The following comes from a February 9 press release via Christian Newswire
WASHINGTON– What do a filmmaker, a board member of NOW, a reproductive endocrinologist, two bloggers, and a pro-life legal group have in common? They all teamed up on a filing this week in the U.S. Supreme Court in a case involving children conceived by in vitro fertilization. The friend-of-the-court brief the Life Legal Defense Foundation filed is designed to educate the Court about the “array of serious dangers” in vitro poses to women, children, and society at large.
The Supreme Court is hearing a case, Astrue v. Capato, in which a widow seeks Social Security survivor benefits for the twins conceived in vitro and born after her husband’s death. Lower federal courts are divided on the question of whether such posthumously conceived children are entitled to benefits under the Social Security Act, and the Supreme Court is expected to settle the question in a ruling this spring.
And while the case presents fairly dry and complicated legal questions of statutory interpretation, the context of the case — children conceived and born through in vitro technology after their father had passed away from cancer — makes this the first case in which the Supreme Court will confront this new reproductive technology.
“We felt this was an educable moment for the Court,” said Catherine Short, Legal Director of the Life Legal Defense Foundation, who was counsel of record on the brief. “There’s a huge dearth of appreciation for the ugly underbelly of in vitro fertilization. This case presents a unique opportunity to educate the Court on this issue, lest the Court in ignorance bestow some unqualified praise upon in vitro as a practice.
“The Court benefits greatly from hearing points of view that might not otherwise be expressed. Here, neither the mother of the in vitro twins nor the Department of Justice have any reason to speak ill of in vitro. That’s where we provide a key supplemental voice.”
The brief emphasizes that children conceived by in vitro fertilization are fully human and entitled to love and respect just like any other children. But the brief also cautions the Court that in vitro comes with a package of very significant downsides, including physical and emotional risks to both the in vitro child and the genetic mother, the routine creation and destruction or freezing of untold numbers of “spare” human embryos, the deconstruction of the family, and the unleashing of an exploitative industry that can prey upon vulnerable women.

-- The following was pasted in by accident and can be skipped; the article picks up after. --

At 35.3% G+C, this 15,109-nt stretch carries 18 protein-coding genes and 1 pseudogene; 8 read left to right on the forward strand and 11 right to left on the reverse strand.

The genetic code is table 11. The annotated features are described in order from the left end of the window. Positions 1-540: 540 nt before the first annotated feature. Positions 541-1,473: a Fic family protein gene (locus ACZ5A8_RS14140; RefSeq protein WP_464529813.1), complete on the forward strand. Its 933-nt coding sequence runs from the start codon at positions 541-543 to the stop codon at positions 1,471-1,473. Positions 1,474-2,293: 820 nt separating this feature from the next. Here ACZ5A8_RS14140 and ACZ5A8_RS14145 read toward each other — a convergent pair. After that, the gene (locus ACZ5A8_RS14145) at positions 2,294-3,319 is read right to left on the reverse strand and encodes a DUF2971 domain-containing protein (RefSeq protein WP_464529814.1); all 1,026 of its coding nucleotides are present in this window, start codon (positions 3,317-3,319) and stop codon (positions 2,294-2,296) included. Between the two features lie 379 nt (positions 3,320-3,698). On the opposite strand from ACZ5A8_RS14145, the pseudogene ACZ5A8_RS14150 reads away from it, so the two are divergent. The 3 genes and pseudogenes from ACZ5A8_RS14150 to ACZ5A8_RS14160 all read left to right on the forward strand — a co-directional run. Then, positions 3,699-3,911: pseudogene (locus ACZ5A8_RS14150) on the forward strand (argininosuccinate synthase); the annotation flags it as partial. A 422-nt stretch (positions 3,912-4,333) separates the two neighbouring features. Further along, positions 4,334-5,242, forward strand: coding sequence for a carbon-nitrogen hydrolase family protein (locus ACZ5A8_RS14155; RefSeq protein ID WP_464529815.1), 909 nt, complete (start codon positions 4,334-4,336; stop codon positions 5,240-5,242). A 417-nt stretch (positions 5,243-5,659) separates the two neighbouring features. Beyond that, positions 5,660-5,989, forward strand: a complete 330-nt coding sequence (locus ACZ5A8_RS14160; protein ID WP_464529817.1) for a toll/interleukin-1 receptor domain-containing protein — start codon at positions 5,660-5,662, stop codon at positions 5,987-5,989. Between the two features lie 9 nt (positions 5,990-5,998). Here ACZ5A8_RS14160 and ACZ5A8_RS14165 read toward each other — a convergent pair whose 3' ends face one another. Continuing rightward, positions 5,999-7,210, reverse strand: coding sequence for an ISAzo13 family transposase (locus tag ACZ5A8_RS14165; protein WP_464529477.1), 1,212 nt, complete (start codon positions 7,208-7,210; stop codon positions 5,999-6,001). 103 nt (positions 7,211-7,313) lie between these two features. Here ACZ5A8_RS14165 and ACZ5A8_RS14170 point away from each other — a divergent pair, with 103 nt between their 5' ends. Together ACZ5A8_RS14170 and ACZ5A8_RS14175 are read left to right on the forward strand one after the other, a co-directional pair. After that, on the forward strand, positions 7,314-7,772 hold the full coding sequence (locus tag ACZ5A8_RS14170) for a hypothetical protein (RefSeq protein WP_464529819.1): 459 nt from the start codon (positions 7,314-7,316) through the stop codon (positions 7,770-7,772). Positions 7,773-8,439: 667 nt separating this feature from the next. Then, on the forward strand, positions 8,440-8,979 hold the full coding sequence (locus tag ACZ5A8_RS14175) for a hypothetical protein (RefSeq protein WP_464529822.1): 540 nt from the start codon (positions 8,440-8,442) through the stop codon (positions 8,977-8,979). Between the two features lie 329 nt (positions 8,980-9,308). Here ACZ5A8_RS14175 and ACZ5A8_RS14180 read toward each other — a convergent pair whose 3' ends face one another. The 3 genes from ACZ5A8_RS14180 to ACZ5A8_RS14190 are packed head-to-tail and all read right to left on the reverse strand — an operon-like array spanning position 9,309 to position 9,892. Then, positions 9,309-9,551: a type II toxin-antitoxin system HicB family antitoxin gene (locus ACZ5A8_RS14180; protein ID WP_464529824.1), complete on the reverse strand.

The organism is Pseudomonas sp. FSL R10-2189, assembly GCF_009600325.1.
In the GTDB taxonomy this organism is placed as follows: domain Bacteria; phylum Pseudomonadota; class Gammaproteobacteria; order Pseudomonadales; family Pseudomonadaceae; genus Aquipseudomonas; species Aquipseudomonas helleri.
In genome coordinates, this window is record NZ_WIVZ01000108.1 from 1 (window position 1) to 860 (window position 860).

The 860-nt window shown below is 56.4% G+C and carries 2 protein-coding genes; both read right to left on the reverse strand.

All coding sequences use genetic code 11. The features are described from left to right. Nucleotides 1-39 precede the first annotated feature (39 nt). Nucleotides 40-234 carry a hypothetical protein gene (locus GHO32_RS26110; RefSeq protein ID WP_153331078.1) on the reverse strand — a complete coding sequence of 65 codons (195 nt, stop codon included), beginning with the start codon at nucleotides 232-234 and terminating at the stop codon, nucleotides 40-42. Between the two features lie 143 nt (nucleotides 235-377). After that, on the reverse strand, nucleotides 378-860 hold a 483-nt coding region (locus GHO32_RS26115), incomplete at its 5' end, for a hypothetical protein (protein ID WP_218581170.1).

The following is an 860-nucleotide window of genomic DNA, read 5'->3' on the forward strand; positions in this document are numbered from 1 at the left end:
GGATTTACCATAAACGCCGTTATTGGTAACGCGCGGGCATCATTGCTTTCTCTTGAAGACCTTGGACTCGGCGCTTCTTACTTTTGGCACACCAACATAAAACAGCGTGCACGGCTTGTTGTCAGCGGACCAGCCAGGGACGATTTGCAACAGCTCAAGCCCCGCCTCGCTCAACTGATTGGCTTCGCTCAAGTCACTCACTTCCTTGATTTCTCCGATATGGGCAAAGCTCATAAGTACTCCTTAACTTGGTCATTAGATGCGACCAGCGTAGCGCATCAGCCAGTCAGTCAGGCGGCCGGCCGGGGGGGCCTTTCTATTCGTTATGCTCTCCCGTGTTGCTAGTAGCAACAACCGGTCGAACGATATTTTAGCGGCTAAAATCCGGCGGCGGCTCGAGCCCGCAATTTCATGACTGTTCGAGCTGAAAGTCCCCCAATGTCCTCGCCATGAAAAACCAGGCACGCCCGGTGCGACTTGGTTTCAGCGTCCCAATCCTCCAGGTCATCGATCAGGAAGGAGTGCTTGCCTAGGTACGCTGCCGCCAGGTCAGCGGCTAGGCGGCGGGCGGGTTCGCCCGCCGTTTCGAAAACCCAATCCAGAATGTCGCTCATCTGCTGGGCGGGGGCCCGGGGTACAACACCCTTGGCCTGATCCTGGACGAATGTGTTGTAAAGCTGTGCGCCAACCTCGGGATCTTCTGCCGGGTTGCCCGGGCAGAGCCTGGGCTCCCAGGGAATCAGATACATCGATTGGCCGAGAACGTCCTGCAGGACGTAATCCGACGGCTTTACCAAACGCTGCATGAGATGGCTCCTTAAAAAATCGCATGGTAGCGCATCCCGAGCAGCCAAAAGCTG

The five friends of the court appearing on the brief are:
1. Jennifer Lahl, documentary filmmaker and producer of Eggsploitation, an exposé of the in vitro industry’s exploitation of human egg providers;
2. Kathleen Sloan, NOW board member and veteran activist for women’s rights;
3. Kathleen R. LaBounty, conceived by donor sperm, blogger on donor conception;
4. Stephanie Blessing, also conceived by donor sperm and blogging on her situation; and,
5. Anthony J. Caruso, M.D., MPH, a former in vitro practitioner who oversaw more than 1,000 in vitro procedures but has since renounced the practice.
The Supreme Court is scheduled to hear the case on March 19, with a decision likely to follow in June.
Posted Monday, February 13, 2012 1:01 AM By Dan Roe v. Wade wouldn’t have had a chance had the court had a truly scientific and moral understanding of matters that they are likely to get here.
Posted Monday, February 13, 2012 6:08 AM By Sandra Let’s see if the Catholic “justices” can even see the Truth when it’s right in front of them. As we all know, people can have the Truth right in there face and still refuse to reason.
Posted Monday, February 13, 2012 10:48 AM By sam March 19. Praise God. That’s St. Joseph Day – the protector of Holy Family – The Child Jesus and His Mother Mary. Let us all pray to St. Joseph who was a just man for justice in this case.
Posted Monday, February 13, 2012 11:37 AM By JMJ Thank you sam and for once, I hope that EVERYONE will be on board for this. Dear St. Joseph, please help the members of the Court to give the right decision on this complex and unnecessary case. Oh, what fools we mortals be trying to play God. +JMJ+